Lawyers for former Sen. Larry Craig argued today that using campaign money for a legal defense over his 2007 arrest was proper because he was arrested while on official business.
If you recall, Craig, a Republican from Idaho, was arrested during a sting at the Minneapolis-St. Paul International Airport. Craig used a bathroom there during a layover, when an undercover officer said Craig sexually solicited him by tapping his foot.
Craig pleaded guilty to a misdemeanor but after his case became public he tried to renege.
The Federal Elections Commission sued him for using more than $216,000 in campaign money for that legal fight.
The Associated Press reports today a federal judge "sounded skeptical" over Craig's defense.
The AP explains:
"[U.S. District Court Judge Amy Berman Jackson] pointedly reminded Craig's lawyer, Andrew D. Herman, of his client's guilty plea. 'That had no connection to his duties, other than being in an airport,' she said.
"Jackson pointed out a letter Craig's lawyers wrote to the Senate Ethics Committee in 2007 describing Craig's arrest and conviction as 'purely personal conduct unrelated to the performance of official Senate duties.'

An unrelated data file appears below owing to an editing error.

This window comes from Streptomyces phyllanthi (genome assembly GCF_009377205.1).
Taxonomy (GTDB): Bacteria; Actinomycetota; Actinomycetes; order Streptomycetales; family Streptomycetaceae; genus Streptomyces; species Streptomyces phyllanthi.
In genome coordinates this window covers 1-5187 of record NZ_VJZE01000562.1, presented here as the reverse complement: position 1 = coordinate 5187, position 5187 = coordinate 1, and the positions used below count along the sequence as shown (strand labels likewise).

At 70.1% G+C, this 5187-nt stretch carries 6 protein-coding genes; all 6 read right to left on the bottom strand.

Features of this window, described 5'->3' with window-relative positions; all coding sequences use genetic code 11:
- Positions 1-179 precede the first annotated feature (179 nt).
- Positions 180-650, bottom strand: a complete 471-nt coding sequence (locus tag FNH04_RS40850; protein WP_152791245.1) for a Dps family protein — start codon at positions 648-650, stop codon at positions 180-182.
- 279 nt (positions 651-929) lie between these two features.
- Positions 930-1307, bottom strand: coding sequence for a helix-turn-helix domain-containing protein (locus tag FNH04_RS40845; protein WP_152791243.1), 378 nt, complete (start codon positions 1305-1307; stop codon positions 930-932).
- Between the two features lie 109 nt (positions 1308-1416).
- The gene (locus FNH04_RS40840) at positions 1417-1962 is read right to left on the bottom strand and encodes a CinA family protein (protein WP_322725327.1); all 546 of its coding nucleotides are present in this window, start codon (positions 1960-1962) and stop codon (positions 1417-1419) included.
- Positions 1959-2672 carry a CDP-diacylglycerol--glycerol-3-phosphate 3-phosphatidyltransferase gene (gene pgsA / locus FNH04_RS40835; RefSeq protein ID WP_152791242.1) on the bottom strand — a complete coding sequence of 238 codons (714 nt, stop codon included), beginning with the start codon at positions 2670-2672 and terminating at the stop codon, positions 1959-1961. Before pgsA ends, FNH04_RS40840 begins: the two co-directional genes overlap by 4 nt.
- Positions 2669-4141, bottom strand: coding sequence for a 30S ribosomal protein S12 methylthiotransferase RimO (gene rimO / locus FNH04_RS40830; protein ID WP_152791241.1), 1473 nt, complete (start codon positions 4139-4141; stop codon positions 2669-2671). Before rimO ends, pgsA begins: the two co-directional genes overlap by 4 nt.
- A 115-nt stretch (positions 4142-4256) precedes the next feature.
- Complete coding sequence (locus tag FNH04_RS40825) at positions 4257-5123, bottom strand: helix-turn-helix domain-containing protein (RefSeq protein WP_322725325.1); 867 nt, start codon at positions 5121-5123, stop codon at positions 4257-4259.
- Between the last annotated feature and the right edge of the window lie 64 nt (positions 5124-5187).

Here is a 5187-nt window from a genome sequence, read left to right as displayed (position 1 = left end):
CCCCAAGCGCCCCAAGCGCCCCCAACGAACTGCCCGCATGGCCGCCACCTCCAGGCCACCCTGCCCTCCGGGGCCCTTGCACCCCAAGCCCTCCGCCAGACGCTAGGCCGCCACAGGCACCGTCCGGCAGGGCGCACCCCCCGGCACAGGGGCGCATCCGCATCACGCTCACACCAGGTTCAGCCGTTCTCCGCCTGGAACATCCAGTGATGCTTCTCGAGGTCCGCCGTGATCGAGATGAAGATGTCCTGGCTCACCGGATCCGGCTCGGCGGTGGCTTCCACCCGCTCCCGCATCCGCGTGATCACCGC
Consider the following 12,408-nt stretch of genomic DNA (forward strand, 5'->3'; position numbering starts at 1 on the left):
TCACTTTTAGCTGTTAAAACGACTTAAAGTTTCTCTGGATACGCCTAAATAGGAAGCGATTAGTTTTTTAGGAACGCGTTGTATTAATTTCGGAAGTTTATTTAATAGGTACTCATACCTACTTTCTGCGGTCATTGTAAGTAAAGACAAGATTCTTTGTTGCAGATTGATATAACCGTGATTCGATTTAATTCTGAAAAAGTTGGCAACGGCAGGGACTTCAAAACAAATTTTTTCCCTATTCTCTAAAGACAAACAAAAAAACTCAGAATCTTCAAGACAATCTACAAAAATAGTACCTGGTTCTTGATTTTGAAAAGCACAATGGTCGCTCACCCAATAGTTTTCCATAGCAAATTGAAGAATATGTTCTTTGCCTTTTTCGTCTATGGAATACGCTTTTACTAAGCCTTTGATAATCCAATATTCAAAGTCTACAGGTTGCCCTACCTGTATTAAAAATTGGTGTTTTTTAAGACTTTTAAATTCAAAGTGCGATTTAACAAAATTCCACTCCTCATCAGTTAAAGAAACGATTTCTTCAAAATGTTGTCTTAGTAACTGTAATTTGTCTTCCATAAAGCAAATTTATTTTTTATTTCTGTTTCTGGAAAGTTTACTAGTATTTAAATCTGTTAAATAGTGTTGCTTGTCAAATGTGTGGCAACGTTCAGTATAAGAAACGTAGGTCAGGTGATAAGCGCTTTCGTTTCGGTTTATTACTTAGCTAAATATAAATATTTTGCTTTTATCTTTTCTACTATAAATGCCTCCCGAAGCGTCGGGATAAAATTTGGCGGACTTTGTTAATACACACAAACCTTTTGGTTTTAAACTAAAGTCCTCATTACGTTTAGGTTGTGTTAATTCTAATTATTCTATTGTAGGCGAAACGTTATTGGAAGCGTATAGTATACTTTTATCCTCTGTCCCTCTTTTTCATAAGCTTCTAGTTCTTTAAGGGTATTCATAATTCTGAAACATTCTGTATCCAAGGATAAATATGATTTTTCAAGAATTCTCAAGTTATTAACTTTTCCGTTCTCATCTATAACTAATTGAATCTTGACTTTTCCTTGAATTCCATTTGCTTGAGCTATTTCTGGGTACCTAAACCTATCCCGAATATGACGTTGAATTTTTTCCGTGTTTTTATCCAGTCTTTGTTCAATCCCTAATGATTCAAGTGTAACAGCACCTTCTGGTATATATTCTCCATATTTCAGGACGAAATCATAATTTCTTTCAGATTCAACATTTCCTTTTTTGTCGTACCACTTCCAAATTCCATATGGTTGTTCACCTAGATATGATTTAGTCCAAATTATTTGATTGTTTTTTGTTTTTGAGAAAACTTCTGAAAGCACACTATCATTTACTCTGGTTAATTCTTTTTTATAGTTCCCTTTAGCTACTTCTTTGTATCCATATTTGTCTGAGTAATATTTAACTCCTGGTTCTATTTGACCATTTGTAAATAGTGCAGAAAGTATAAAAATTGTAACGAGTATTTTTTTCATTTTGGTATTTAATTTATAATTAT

"'I'm supposed to ignore that?' she asked."
McClatchy previewed the case last month. While it may sound sensational, the case will also prove important for how future campaign money can be spent.
Other politicians, reports McClatchy, have turned to campaign money to help mount a legal defense. For example:
"Former Democratic California Rep. Gary Condit, for one, used more than $100,000 in campaign funds for attorneys during a 2001 police investigation into missing intern Chandra Levy. New York Democratic Rep. Charles Rangel used more than $300,000 from his political action committee to pay attorneys during a 2009-2010 House ethics investigation. Former Florida Republican Rep. Tom Feeney used more than $100,000 in campaign funds to pay attorneys during a 2007 ethics investigation.
"And, in a 2007 advisory opinion with some parallels to Craig's case, the Federal Election Commission concluded that former Arizona Republican Rep. Jim Kolbe could use campaign funds to pay attorneys as he faced investigations. The House ethics committee and Justice Department inquiries dealt in part with Kolbe's alleged behavior with male House pages during a 1996 Grand Canyon trip."
Craig's lawyers argued they were not asking for any special treatment from the Federal Elections Commission.